Clean air to breathe by protecting communities from the health effects of poor air quality

Clean water to drink by protecting communities and individuals from drinking contaminated surface or groundwater

Safe food to eat by protecting communities and individuals from food-borne diseases

Safe water for recreation by preventing illness from contaminated streams, rivers and lakes

Safe soil and groundwater by assuring safe handling and disposal of solid, hazardous, infectious and nuclear waste

Safe interactions with animals by preventing humans from contracting diseases from animals

Safe work environments by ensuring the practices in business, industry and manufacturing facilities prioritize health and safety for their employees

Health and safe homes and communities to live, work and play through several environmental health activities*


*The following activities assure we can live, work and play in safe and health homes and communities:

  • abating public health nuisances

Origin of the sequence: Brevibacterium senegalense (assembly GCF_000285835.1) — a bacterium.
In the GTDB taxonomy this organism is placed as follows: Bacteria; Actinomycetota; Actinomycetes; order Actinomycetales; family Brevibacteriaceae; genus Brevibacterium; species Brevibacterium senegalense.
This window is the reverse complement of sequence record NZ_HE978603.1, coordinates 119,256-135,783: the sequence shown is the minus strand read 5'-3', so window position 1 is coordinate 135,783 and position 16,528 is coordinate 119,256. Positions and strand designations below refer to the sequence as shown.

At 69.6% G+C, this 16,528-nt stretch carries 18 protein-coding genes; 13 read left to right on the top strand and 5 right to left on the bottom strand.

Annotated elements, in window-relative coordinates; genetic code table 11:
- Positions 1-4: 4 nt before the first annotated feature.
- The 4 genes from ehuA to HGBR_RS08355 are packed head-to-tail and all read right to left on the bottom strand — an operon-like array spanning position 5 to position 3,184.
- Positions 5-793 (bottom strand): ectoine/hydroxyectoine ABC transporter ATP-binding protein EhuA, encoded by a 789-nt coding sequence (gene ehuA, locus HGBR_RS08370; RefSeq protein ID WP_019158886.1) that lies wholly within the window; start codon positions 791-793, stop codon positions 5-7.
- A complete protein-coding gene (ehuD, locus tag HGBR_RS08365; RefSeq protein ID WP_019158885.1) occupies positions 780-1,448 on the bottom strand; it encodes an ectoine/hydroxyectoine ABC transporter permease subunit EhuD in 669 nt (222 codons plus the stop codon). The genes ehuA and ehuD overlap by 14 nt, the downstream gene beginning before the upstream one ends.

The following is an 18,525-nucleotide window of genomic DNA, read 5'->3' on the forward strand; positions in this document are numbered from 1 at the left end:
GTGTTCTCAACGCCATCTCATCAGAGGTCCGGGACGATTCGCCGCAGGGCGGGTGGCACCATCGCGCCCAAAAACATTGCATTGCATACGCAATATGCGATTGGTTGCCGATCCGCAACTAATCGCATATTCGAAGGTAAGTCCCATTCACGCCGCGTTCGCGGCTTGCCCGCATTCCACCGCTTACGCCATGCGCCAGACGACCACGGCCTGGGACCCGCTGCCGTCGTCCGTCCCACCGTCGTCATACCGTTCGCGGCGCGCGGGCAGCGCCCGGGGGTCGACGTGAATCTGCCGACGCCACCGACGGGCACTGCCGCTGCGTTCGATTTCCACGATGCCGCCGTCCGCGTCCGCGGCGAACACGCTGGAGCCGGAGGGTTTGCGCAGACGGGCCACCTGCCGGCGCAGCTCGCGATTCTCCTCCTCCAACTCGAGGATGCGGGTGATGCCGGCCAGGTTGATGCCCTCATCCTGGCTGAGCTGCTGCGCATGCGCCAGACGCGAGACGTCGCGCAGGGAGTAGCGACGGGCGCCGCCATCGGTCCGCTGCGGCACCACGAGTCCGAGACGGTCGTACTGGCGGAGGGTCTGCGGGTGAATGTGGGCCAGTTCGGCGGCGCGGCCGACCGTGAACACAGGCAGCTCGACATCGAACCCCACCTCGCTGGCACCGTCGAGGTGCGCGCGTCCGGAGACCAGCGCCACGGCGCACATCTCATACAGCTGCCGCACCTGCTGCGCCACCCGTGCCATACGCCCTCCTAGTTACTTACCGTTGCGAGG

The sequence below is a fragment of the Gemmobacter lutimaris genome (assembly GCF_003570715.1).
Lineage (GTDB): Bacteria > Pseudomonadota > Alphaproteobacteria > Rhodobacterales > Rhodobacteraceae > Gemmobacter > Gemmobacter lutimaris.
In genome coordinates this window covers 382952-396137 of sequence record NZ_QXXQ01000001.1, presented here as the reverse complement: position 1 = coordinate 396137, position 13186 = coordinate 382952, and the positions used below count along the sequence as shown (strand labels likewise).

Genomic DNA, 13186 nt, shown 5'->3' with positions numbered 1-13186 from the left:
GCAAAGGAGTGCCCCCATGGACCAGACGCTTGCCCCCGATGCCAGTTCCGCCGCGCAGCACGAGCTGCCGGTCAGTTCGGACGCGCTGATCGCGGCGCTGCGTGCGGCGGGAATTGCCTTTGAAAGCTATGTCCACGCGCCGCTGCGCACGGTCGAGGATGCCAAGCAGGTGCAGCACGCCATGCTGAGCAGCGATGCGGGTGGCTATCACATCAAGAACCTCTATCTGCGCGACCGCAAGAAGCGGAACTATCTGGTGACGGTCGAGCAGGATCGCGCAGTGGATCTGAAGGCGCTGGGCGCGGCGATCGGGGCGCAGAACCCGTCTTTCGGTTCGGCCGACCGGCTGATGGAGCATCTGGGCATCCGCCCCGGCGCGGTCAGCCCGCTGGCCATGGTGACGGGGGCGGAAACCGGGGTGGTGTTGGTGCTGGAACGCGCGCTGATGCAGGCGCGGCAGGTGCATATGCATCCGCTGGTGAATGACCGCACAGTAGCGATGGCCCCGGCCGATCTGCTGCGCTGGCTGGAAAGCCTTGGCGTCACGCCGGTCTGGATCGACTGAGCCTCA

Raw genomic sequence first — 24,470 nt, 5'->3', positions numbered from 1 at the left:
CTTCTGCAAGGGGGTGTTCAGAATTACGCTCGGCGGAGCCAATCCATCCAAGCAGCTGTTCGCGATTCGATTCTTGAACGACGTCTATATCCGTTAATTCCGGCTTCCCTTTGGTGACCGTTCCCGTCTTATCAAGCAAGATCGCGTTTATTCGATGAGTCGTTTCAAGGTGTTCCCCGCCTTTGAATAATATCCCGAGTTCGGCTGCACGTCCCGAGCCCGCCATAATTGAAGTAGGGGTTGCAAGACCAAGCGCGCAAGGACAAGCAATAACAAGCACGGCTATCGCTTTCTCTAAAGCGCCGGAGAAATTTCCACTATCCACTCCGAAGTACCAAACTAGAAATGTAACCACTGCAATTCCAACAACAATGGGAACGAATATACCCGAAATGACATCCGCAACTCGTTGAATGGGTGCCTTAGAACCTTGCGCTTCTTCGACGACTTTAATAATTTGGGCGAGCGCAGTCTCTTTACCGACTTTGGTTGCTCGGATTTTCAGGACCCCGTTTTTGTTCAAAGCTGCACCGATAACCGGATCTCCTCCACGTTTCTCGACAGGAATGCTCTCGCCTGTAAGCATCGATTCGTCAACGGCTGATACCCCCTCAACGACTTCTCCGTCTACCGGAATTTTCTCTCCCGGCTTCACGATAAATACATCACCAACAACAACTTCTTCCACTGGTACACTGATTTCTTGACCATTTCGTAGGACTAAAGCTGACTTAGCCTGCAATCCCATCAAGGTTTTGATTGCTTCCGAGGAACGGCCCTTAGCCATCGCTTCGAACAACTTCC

• bed bug education
  • controlling rabies
  • controlling asbestos and lead exposures
  • education and enforcement of no-smoking laws
  • education and enforcement of scrap tire management
  • enforcing body art regulations
  • enforcing RV and camp site safety and health regulations
  • healthy indoor air quality education and enforcement
  • noise pollution control
  • natural and man-made disaster planning, response and recovery
  • preventing accidental injuries
  • preventing vector-borne and zoonotic diseases
  • protecting pool safety and health
  • protecting school safety and health
  • sustainability and climate change education

Ohio State career outcomes

Our Public Health Buckeyes find environmental health careers across the state and nation in a wide variety of industries, health departments, hospital systems, food safety, consulting agencies and more. Discover the types of jobs our graduates have landed.